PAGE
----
by Jerry ElengicalOct 09, 2021
In contemporary times, fashion and art could be said in the same breath as representations of aesthetic expression. As the arts moved beyond the territory of ecclesiast in the 19th century, to follow the triumvirate mode of production, representation, and consumption, fashion also was no more synonymous with the simplistic practice of clothing, but evolved as a concept of wearing a particular design at a definitive point of time in history. Bringing these sensibilities to the foreground is the exhibition In Pursuit of Fashion: The Sandy Schreier Collection at Anna Wintour Costume Center, Tisch Gallery of The Costume Institute, The Metropolitan Museum of Art.
The exhibition curated by head curator Andrew Bolton; the curator-in-charge of The Costume Institute, Wendy Yu; associate curator Jessica Regan and assistant curator Mellissa Huber showcases 80 pieces of garments and accessories out of 165 promised gifts to the museums from the Sandy Schreier’s collection. Max Hollein, the director of the Metropolitan Museum of Art (MET), in a thick catalogue to the exhibition, calls Schreier Collection “as an appreciation of a form of creative expression”.
It was Edward Miller, Schreier’s father, who triggered her daughter’s interest in fashion. Working as a furrier in a Russeks Department Store in Detroit, Miller’s interaction with high-end clients of the city opened an opportunity for a young Schreier to understand the parallel between the worlds of art and fashion. Since the Sandy Schreier Collection runs over 15000 items, the well-thought curatorial strategies are put into practice to showcase the best of Sandy Schreier’s journey as a fashion historian. The associate curator, Jessica Regan, says, “Early on in planning this exhibition, Andrew asked Sandy what she hoped our visitors would come away with on seeing the show and Sandy answered that she wanted them to feel a sense of joy and wonder—the same feelings she experienced as she built her collection. As we organised the exhibition, we tried to capture that sense of joy and wonder, and convey the exceptional qualities of each of these objects and of the collection itself”.
“Sandy’s collection is an expression of her extraordinary vision: her conception of fashion as an art form, even before many museums appreciated it that way; and her vision for her collection, which, unlike a museum’s, was deeply personal, guided by the connections she felt with each object. As they become part of the Costume Institute, these pieces gain new connections and resonance with the MET’s holdings, and allow us to tell a more nuanced narrative of the 20th century fashion history,” says Regan.
The first section of the exhibition is the eponym of the exhibition that builds on Schreier’s initial approach towards making her collection i.e. quest for beauty. French couture has had a long-lasting influence on the American taste of sartorial pleasure. With the works of the designers such as Pierre Balmain, Jean Dessès, Cristobal Balenciaga and Christian Dior that saw unprecedented layers of technical finesse, this section highlights the key strength of Schreier’s collection, which is the post-war French couture. This section also takes into account how the Golden Age of Hollywood had caught Schreier’s attention for the longest time. The display including American designers Adrian, Valentina and Jessie Franklin Turner showcases amalgamation of a modern sensibility and glamour, which was singularly American.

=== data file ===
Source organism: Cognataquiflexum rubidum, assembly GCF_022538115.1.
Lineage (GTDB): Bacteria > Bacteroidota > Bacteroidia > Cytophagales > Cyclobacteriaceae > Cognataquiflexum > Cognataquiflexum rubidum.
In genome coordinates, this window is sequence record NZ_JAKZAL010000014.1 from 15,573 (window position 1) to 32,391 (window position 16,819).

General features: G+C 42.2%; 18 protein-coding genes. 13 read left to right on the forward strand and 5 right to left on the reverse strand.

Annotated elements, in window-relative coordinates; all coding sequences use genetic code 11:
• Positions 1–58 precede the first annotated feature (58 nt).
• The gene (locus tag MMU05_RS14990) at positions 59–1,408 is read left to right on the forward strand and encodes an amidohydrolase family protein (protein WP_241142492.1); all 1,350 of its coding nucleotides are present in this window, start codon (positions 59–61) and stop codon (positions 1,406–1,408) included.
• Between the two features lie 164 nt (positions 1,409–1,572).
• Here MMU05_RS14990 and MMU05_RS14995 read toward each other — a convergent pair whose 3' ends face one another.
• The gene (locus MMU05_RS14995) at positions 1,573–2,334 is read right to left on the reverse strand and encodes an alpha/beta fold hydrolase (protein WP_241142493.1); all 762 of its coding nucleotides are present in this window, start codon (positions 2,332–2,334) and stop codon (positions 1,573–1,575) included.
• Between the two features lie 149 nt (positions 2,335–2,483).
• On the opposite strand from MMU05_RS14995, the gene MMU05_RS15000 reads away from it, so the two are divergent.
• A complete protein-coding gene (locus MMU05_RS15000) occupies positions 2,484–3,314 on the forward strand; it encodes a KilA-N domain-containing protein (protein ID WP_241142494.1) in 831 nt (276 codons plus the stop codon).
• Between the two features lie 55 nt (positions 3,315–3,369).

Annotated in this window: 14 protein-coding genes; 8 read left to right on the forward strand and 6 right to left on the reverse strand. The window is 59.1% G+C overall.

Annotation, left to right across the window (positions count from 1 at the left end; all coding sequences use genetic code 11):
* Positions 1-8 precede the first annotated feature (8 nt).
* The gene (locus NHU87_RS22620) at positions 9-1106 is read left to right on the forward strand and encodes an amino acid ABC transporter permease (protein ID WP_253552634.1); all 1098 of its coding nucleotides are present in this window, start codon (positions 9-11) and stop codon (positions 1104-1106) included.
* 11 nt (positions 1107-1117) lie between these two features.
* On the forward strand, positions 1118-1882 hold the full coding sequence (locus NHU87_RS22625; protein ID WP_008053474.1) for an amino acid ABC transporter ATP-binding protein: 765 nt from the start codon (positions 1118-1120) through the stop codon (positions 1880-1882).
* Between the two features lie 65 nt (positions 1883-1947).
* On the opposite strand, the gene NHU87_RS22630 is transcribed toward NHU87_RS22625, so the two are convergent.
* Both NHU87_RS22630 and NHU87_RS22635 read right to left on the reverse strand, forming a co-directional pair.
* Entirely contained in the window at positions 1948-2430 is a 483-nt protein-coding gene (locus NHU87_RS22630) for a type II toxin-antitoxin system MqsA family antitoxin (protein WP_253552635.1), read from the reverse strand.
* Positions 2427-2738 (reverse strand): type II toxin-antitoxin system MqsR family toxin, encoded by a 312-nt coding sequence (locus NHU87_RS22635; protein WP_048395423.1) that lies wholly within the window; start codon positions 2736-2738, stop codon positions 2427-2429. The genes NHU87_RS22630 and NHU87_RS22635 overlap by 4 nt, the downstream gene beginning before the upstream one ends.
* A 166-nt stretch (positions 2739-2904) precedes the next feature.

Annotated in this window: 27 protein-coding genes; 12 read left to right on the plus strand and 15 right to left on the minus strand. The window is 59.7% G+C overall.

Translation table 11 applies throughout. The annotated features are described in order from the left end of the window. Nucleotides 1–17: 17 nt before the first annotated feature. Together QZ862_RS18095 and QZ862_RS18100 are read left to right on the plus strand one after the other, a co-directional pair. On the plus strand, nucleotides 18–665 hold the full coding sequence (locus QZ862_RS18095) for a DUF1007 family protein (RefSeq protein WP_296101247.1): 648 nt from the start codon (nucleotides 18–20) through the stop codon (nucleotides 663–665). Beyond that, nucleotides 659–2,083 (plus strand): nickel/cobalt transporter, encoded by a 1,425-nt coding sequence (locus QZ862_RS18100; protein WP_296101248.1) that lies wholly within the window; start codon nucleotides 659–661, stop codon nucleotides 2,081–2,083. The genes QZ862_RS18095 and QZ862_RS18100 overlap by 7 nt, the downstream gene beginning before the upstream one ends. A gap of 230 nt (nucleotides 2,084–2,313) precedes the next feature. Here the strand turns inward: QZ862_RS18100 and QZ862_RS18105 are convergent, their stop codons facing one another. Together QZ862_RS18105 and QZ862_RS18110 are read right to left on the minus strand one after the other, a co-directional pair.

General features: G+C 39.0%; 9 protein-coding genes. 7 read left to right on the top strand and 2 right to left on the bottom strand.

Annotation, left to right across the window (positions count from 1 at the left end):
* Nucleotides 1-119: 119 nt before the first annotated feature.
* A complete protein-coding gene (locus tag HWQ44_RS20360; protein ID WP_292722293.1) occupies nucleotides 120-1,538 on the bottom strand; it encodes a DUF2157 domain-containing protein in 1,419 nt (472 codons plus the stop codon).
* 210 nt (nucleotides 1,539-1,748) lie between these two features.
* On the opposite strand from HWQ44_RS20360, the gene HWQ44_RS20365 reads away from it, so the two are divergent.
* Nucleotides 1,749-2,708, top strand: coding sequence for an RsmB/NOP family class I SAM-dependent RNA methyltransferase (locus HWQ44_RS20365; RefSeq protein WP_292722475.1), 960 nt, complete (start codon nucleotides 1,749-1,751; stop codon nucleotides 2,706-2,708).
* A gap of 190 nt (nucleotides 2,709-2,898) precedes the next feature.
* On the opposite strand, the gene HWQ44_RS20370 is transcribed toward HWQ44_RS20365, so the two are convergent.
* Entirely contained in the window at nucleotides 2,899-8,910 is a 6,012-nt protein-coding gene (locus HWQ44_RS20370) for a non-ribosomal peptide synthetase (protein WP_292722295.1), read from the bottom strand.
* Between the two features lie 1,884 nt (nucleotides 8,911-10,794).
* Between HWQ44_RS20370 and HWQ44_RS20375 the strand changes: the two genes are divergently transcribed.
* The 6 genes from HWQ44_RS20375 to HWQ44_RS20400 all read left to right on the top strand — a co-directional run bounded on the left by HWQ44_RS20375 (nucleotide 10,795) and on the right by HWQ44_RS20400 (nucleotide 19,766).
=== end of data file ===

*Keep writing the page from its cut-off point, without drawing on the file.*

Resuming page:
The second section “The Past Recaptured,” as the title suggests, includes the work of designers Mariano Fortuny and Maria Gallenga, whose works brought together the best of both the worlds historic and modern. The printed fabrics of the designer reflect upon Schreier’s childhood days when Detroit Institute of Arts, which she often visited, where the imagery of the collection of the paintings could be found as an artistic design on the textiles too.
The interwar years from the 1910s to 30s in the field of fashion witnessed the rise of splendid embellishments like embroideries and pleats along with lace and flower works. The section L’Esprit Nouveau with the works of women designers such as Madeleine Vionnet, Gabrielle Chanel, the Boué Soeurs, Jeanne Lanvin, and Elsa Schiaparelli is a tribute to the luxury of women wear that met the demands of the age: agility and comfort.
Christian Francis Roth’s Breakfast Suit with fried egg and buttons as a yellow yolk is part of the last section ‘The Message is the Medium: Fashion that Speaks’ among other designers. The playful and expression designs of the section are on the lines of a storytelling technique that opens a possibility for a dialogue between the wearer and viewer.
Tapping into the pulse of her society, Schreier’s fashion collection of garment and accessories encapsulate the history spanning over six decades. Rightly, this exhibition lets the viewers take a leaf out of the pages of fashion art to marvel at the wonders of Schreier’s collection and experience a sheer joy.
In Pursuit of Fashion: The Sandy Schreier Collection is on view till September 27, 2020, at The Met Fifth Avenue, Anna Wintour Costume Center.